LM381, LM382, LM387, and the LM1303. All are dual electrical characteristics of each of the dual preamps offered.
amplifiers in recognition of their major use in two channel A detailed description of each amplifier follows, where the
applications. In addition there exists the LM389 which has individual traits and operating requirements are presented.
three discrete NPN transistors that can be configured into

TABLE 2.5.1 Dual Preamplifier Characteristics

LM381N LM382N LM387N LM1303N

PARAMETER (14 Pin DIP) (14 Pin DIP) (8 Pin DIP) (14 Pin DIP) UNITS

Supply Voltage 9 40 9 40 9 30/40' ±4.5 ±15 V

Quiescent Supply Current 10 10 16 10 15 mA
Input Resistance (open loop)
Positive Input lOOk lOOk 50k lOOk 25k D
Negative Input 200k 200k 200k 25k D
Open Loop Gain 104 100 104 76 80 dB
Output Voltage Swing
RL = 10kD V, -2 V, - 2 V, - 2 11.3 15.6 V p_p

Output Current
Source 8' 8' e' 0.6 0.8 mA
Sink 2 2 2 0.6 0.8 mA
Output Resistance
(open loop) 150 150 150 4k D
Slew Rate
(Av = 40dBI 4.7 4.7 4.7 5.0 7 VI/."
Power Bandwidth
20V p _p IV, = 24 V) 75 75 75 kHz
11.3Vp_p (V, = ±13V) 100 kHz
Unity Gain Bandwidth 15 15 15 20 MHz
Input Voltage
Positive Input 300 300 300 mVRMS
Either Input ±5 V
Supply Rejection Ratio
(Input Referred, 1 kHzl 120 120 110 dB
Channel Separation
(f = 1 kHz) 60 40 60 40 60 60 70 dB
Total Harmonic Distortion
(f = 1 kHz)' 0.1 0.1 0.3 0.1 0.5 0.1 %
Total Equivalent Input Noise 0.54 1.04 0.8 1.2 0.8 1.2 IlVRMS
(R, = 600D, 10-10k Hzl 0.54 • 5 0.7 4 ,5 0.65' 0.9' IlVRMS
Total NAS s Output Noise 190 230 IlVRMS
IR, = 600D, lO-10k Hz) 140' 1806 IlVRMS

1. Specifications apply for T A'" 25°C with Vs '" +14 V for LM381 /382/387 and Vs '" :': 13V for LM1303. unless otherwise noted.
2. DC current; symmetrical AC current'" 2mA p _p '
3. LM381 & LM387: Gain'" BOdS; LM382: Gain'" BOd8; LM1303; Gain'" 40dB.
4. Sing/e ended input biasing.
5. LM381 AN.
6. LM387AN.
7. Frequency Compensation: C '" O.0047.uF. Pins 3 to 4.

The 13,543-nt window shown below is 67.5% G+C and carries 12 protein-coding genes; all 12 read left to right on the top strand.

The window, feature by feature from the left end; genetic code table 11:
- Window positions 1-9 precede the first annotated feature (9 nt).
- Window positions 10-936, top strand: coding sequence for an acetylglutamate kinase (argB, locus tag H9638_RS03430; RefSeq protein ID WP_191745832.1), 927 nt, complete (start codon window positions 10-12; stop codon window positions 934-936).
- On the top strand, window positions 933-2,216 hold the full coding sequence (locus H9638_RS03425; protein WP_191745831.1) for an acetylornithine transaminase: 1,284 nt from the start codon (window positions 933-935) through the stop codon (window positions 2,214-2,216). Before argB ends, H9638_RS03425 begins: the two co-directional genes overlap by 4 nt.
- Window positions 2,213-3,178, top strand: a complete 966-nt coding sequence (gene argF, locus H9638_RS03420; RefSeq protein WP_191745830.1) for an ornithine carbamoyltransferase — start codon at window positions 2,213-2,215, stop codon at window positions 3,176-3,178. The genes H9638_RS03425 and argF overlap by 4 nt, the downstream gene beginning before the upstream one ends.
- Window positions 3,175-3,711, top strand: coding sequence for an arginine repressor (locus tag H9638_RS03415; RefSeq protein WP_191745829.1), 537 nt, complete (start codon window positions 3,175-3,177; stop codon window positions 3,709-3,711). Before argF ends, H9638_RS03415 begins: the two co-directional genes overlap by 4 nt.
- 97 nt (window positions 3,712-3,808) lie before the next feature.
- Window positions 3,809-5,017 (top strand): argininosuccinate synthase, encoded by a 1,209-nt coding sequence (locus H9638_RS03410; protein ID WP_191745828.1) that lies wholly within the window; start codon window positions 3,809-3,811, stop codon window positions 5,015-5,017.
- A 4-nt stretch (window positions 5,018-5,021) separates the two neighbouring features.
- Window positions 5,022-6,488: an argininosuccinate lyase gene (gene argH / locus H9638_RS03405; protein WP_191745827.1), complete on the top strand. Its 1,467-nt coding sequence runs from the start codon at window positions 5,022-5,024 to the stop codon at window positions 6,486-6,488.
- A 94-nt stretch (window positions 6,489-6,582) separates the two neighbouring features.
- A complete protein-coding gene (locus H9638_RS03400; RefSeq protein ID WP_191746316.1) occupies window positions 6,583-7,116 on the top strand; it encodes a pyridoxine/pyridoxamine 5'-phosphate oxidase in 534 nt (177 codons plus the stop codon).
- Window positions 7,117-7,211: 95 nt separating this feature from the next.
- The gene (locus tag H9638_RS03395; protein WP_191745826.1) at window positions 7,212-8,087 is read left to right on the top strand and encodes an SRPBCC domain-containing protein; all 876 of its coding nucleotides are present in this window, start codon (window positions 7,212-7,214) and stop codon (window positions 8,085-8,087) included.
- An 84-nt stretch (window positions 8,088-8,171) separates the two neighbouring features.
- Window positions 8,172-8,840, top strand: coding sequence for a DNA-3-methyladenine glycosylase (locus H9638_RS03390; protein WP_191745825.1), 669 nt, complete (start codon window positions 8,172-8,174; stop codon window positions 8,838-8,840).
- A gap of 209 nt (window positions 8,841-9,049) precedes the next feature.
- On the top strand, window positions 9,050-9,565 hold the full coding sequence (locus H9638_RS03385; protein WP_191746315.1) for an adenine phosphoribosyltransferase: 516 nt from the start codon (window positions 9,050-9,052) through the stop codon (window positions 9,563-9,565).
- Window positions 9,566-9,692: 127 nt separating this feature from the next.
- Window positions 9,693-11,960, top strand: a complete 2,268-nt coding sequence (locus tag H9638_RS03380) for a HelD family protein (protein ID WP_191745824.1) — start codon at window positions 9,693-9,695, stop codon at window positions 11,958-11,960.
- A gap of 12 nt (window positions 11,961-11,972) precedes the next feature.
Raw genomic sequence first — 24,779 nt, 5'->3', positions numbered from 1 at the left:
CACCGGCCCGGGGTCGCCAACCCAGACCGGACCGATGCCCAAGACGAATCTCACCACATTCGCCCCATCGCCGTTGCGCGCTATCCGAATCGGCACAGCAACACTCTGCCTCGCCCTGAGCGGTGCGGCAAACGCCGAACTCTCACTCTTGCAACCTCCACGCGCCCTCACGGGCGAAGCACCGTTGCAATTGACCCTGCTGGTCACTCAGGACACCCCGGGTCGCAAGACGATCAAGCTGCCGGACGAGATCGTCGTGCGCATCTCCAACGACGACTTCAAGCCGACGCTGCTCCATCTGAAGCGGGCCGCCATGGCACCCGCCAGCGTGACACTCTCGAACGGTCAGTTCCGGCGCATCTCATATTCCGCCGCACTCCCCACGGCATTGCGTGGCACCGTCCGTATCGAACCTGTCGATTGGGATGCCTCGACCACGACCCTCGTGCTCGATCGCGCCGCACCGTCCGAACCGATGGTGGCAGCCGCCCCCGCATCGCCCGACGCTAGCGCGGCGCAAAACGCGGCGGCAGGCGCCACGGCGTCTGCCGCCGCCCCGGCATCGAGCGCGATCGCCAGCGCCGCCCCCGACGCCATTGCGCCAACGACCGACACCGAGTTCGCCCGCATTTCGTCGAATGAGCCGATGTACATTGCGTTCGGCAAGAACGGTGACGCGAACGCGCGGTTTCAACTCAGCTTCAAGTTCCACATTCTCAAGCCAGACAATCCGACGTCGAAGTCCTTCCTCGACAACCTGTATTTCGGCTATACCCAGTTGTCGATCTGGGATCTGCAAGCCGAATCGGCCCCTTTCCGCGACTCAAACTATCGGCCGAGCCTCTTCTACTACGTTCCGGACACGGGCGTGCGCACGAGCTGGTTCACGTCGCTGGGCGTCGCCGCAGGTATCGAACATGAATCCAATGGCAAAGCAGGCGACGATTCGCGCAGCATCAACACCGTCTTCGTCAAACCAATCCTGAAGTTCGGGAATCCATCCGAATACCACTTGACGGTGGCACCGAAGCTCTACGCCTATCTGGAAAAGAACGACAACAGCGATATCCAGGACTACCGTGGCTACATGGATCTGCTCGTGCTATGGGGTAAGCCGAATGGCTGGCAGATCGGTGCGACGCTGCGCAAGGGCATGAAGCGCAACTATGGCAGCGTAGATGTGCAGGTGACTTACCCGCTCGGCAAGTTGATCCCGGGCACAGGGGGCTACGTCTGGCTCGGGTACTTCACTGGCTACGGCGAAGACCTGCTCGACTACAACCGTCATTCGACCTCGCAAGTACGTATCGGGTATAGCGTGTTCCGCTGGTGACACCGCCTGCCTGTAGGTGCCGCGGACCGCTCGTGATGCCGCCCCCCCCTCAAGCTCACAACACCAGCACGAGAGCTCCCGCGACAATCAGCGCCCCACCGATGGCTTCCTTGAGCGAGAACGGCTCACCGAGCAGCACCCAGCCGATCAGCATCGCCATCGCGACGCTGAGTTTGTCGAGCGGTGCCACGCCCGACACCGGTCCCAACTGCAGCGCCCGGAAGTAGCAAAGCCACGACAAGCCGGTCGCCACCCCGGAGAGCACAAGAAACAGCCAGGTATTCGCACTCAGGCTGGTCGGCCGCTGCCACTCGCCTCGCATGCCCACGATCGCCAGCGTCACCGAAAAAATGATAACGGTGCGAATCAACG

8. NAB reference level: 37dBV Gain at 1 kHz. Tape Playback Circuit.

2.6.1 Introduction
The LM381 is a dual preamplifier expressly designed to
meet the requirements of amplifying low level signals in
low noise applications. Total equivalent input noise is + 01 02

typically 0.5JLVRMS (R s = 600n, 10·10,000Hz).

Each of the two amplifiers is completely independent, with
an internal power supply decoupler·regulator, providing 10K
120dB supply rejection and 60dB channel separation.
Other outstanding features include high gain (112dBl. large
output voltage swing (VCC - 2V) p.p, and wide power
FIGURE 2.6.1 Input Stage
bandwidth (75kHz, 20V p . p l. The LM381 operates from a
single supply across the wide range of 9 to 40V. The
amplifier is internally compensated and short·circuit 03, 04 provides level shifting and current gain to the
protected. common-emitter stage (05) and the output current sink
Attempts have been made to fill this function with selected (07). The voltage gain of the second stage is approximately
operational amplifiers. However, due to the many special 2,000, making the total gain of the amplifier typically
requirements of this application, these recharacterizations 160,000 in the differential input configuration.
have not adequately met the need. The preamplifier is internally compensated with the pole-
With the low output level of magnetic tape heads and splitting capacitor, Cl. This compensates to unity gain at
phonograph cartridges, amplifier noise becomes critical in 15MHz. The compensation is adequate to preserve stability
achieving an acceptable signal·to·noise ratio. This is a major to a closed loop gain of 10. Compensation for unity gain
deficiency of the op amp in this application. Other inade· closure may be provided with the addition of an external
quacies of the op amp are insufficient power supply capacitor in parallel with Cl between pins 5 and 6,10 and 11.
rejection, limited small'signal and power bandwidths, and
Three basic compensation schemes are possible for this
excessive external components.
amplifier: first stage pole, second stage pole and pole-
2.6.2 Circuit Description splitting. First stage compensation will cause an increase in
high frequency noise because the first stage gain is reduced,
To achieve low noise performance, special consideration allowing the second stage to contribute noise. Second stage
must be taken in the design of the input stage. First, the compensation causes poor slew rate (power bandwidth)
input should be capable of being operated single ended, because the capacitor must swing the full output voltage.
since both transistors contribute noise in a differential stage Pole-splitting overcomes both these deficiencies and has the
degrading input noise by the factor V2. (See Section 2.3.) advantage that a small monolithic compensation capacitor